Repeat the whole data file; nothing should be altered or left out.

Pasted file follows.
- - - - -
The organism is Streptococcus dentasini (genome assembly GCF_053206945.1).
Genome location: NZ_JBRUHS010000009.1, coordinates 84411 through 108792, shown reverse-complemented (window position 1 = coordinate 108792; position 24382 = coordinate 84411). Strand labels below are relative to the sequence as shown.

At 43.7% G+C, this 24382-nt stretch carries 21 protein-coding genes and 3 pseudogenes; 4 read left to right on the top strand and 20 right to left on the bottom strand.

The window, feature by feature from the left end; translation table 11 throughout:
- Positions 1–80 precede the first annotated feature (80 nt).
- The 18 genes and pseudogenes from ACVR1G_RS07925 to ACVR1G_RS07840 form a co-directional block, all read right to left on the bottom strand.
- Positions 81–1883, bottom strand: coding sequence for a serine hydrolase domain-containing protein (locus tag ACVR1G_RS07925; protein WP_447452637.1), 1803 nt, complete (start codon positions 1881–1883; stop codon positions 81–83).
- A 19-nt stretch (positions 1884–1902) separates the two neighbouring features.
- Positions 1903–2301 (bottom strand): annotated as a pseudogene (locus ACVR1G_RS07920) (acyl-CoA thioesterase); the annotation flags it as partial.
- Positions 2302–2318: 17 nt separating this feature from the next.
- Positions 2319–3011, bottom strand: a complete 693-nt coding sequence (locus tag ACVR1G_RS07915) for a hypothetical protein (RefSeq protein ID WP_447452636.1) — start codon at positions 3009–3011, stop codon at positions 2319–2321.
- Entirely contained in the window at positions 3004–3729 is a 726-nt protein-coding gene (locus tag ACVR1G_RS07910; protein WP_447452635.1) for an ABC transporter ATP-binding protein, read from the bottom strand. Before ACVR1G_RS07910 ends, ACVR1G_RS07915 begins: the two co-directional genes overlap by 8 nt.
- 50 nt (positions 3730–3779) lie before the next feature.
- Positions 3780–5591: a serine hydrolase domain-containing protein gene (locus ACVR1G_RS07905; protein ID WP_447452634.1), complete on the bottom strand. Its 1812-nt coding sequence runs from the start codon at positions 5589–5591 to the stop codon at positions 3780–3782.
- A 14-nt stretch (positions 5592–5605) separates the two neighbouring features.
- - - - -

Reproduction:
The organism is Streptococcus dentasini (genome assembly GCF_053206945.1).
Genome location: NZ_JBRUHS010000009.1, coordinates 84411 through 108792, shown reverse-complemented (window position 1 = coordinate 108792; position 24382 = coordinate 84411). Strand labels below are relative to the sequence as shown.

At 43.7% G+C, this 24382-nt stretch carries 21 protein-coding genes and 3 pseudogenes; 4 read left to right on the top strand and 20 right to left on the bottom strand.

The window, feature by feature from the left end; translation table 11 throughout:
- Positions 1–80 precede the first annotated feature (80 nt).
- The 18 genes and pseudogenes from ACVR1G_RS07925 to ACVR1G_RS07840 form a co-directional block, all read right to left on the bottom strand.
- Positions 81–1883, bottom strand: coding sequence for a serine hydrolase domain-containing protein (locus tag ACVR1G_RS07925; protein WP_447452637.1), 1803 nt, complete (start codon positions 1881–1883; stop codon positions 81–83).
- A 19-nt stretch (positions 1884–1902) separates the two neighbouring features.
- Positions 1903–2301 (bottom strand): annotated as a pseudogene (locus ACVR1G_RS07920) (acyl-CoA thioesterase); the annotation flags it as partial.
- Positions 2302–2318: 17 nt separating this feature from the next.
- Positions 2319–3011, bottom strand: a complete 693-nt coding sequence (locus tag ACVR1G_RS07915) for a hypothetical protein (RefSeq protein ID WP_447452636.1) — start codon at positions 3009–3011, stop codon at positions 2319–2321.
- Entirely contained in the window at positions 3004–3729 is a 726-nt protein-coding gene (locus tag ACVR1G_RS07910; protein WP_447452635.1) for an ABC transporter ATP-binding protein, read from the bottom strand. Before ACVR1G_RS07910 ends, ACVR1G_RS07915 begins: the two co-directional genes overlap by 8 nt.
- 50 nt (positions 3730–3779) lie before the next feature.
- Positions 3780–5591: a serine hydrolase domain-containing protein gene (locus ACVR1G_RS07905; protein ID WP_447452634.1), complete on the bottom strand. Its 1812-nt coding sequence runs from the start codon at positions 5589–5591 to the stop codon at positions 3780–3782.
- A 14-nt stretch (positions 5592–5605) separates the two neighbouring features.